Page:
(P4). Furthermore, this possibility becomes theoretical if no other
country offering protection comparable to the protection they expect
to find in the country where they are seeking asylum is inclined or
prepared to take them in.
Sending the applicants back to Syria only became possible, apart from
the practical problems of the journey, following negotiations between
the French and Syrian authorities. The assurances of the latter were
dependent on the vagaries of diplomatic relations, in view of the fact
that Syria was not bound by the Geneva Convention relating to the Status
of Refugees." 
18. Such an analysis
supports the reasoning of Justice North in rejecting the Commonwealth
Appellants' contention that the asylum seekers were not detained because
they could escape pursuant the Nauru/NZ arrangements.
In particular, it should be noted that, like Syria, Nauru is not bound
by the Convention relating to the Status of Refugees nor the Protocol
Relating to the Status of Refugees. 
19. Amuur was most recently cited with approval in the United Kingdom
High Court case of Saadi v Secretary of State for the Home Department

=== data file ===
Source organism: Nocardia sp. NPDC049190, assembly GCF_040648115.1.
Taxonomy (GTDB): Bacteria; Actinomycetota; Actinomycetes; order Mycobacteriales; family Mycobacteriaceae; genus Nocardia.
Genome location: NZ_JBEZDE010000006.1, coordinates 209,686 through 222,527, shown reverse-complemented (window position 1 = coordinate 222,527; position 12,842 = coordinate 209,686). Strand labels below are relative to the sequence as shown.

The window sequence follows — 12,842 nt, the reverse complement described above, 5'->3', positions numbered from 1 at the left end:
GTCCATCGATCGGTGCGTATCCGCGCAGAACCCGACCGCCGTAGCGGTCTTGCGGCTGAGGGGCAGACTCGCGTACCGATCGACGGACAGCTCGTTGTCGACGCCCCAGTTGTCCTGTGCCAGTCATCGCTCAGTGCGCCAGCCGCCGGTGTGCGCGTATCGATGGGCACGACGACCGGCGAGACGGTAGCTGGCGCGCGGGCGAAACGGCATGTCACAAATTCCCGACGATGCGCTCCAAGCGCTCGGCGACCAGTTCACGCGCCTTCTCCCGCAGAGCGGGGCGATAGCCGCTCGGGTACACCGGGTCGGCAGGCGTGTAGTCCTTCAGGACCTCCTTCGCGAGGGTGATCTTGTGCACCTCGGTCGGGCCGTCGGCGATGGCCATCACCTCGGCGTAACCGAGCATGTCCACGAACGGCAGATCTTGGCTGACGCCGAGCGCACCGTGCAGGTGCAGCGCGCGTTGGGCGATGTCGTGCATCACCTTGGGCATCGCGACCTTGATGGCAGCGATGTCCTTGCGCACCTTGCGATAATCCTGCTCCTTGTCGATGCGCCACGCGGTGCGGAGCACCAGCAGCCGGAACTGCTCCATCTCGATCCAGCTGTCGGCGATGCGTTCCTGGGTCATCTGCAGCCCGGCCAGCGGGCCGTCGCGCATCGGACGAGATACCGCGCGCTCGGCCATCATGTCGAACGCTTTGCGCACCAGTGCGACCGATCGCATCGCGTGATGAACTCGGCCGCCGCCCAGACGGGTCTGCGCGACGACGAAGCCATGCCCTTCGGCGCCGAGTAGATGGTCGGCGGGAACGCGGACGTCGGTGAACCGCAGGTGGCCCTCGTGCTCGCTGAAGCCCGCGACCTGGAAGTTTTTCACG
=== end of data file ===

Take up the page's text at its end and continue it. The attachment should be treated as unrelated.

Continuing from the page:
decided on 7 September 2001. In that case, Justice
Collins found that the detention of four asylum seekers was unlawful by
reason of the operation of article 5 of the ECHR. While the question of
whether the asylum seekers were detained was not in doubt, his Honour
cited with approval the decision in Amuur stating:
"The Court unsurprisingly decided that [the asylum seekers in
Amuur] had been deprived of liberty and so fell within the protection
of Article 5 and that the failure to allow access to legal or other advice
for 15 days made the deprivation of liberty not compatible with Article
20. The approach
adopted by international courts and tribunals concerned with human rights
is consistent with the operation of the common law. It is accepted that
international law is a legitimate and important influence on the development
of the common law, especially when international law declares the existence
of universal human rights: Mabo v The State of Queensland (No.2)
(1992) 175 CLR 1 at 42. Further in Ballina Shire Council v Ringland
(1994) 33 NSWLR 680 at 687-688 Gleeson CJ and Kirby P at 709-710 (then
judges of the New South Wales Court of Appeal ) said that where the common
law is uncertain conformity with international law should be preferred.
21. The Commission
submits that if the Migration Act 1958 (Cth) does not apply to the asylum
seekers then there is no lawful basis to detain them or restrict their
movement. In Re Bolton: ex parte Beane (1987) 162 CLR 514 at 528 Deane
J makes plain:
The common law of Australia knows no lettre de cachet or executive
warrant pursuant to which either citizen or alien can be deprived of
his freedom by mere administrative decision or action. Any officer of
the Commonwealth Executive who, without judicial warrant, purports to